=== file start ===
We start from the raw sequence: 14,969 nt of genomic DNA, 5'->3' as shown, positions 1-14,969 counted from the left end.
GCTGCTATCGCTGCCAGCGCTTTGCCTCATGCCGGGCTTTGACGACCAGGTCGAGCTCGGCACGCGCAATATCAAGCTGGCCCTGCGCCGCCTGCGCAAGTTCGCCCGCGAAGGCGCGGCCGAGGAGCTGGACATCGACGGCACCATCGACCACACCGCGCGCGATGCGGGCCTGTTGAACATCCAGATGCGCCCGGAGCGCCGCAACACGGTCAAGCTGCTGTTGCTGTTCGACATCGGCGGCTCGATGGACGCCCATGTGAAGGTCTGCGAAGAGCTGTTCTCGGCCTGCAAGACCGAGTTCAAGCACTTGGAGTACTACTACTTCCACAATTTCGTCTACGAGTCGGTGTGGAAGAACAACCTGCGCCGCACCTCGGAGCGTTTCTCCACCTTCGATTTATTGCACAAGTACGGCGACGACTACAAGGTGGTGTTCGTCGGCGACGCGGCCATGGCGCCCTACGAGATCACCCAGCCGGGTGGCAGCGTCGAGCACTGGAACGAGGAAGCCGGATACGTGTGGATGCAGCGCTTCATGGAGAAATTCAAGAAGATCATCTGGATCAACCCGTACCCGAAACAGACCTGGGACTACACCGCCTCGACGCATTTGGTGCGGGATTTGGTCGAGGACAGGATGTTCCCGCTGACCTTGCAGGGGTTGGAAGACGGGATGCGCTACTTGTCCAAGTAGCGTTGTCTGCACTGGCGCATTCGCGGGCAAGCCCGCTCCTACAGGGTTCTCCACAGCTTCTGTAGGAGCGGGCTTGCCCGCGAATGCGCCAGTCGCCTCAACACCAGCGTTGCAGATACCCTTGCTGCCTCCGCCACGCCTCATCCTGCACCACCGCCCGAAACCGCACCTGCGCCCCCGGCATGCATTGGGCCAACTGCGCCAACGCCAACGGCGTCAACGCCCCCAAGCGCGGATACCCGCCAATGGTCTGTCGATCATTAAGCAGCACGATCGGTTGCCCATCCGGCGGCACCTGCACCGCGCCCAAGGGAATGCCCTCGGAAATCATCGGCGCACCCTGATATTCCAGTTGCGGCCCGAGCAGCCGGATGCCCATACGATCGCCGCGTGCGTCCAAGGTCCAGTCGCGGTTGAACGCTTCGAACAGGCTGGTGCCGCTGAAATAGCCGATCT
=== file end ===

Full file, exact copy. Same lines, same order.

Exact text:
We start from the raw sequence: 14,969 nt of genomic DNA, 5'->3' as shown, positions 1-14,969 counted from the left end.
GCTGCTATCGCTGCCAGCGCTTTGCCTCATGCCGGGCTTTGACGACCAGGTCGAGCTCGGCACGCGCAATATCAAGCTGGCCCTGCGCCGCCTGCGCAAGTTCGCCCGCGAAGGCGCGGCCGAGGAGCTGGACATCGACGGCACCATCGACCACACCGCGCGCGATGCGGGCCTGTTGAACATCCAGATGCGCCCGGAGCGCCGCAACACGGTCAAGCTGCTGTTGCTGTTCGACATCGGCGGCTCGATGGACGCCCATGTGAAGGTCTGCGAAGAGCTGTTCTCGGCCTGCAAGACCGAGTTCAAGCACTTGGAGTACTACTACTTCCACAATTTCGTCTACGAGTCGGTGTGGAAGAACAACCTGCGCCGCACCTCGGAGCGTTTCTCCACCTTCGATTTATTGCACAAGTACGGCGACGACTACAAGGTGGTGTTCGTCGGCGACGCGGCCATGGCGCCCTACGAGATCACCCAGCCGGGTGGCAGCGTCGAGCACTGGAACGAGGAAGCCGGATACGTGTGGATGCAGCGCTTCATGGAGAAATTCAAGAAGATCATCTGGATCAACCCGTACCCGAAACAGACCTGGGACTACACCGCCTCGACGCATTTGGTGCGGGATTTGGTCGAGGACAGGATGTTCCCGCTGACCTTGCAGGGGTTGGAAGACGGGATGCGCTACTTGTCCAAGTAGCGTTGTCTGCACTGGCGCATTCGCGGGCAAGCCCGCTCCTACAGGGTTCTCCACAGCTTCTGTAGGAGCGGGCTTGCCCGCGAATGCGCCAGTCGCCTCAACACCAGCGTTGCAGATACCCTTGCTGCCTCCGCCACGCCTCATCCTGCACCACCGCCCGAAACCGCACCTGCGCCCCCGGCATGCATTGGGCCAACTGCGCCAACGCCAACGGCGTCAACGCCCCCAAGCGCGGATACCCGCCAATGGTCTGTCGATCATTAAGCAGCACGATCGGTTGCCCATCCGGCGGCACCTGCACCGCGCCCAAGGGAATGCCCTCGGAAATCATCGGCGCACCCTGATATTCCAGTTGCGGCCCGAGCAGCCGGATGCCCATACGATCGCCGCGTGCGTCCAAGGTCCAGTCGCGGTTGAACGCTTCGAACAGGCTGGTGCCGCTGAAATAGCCGATCT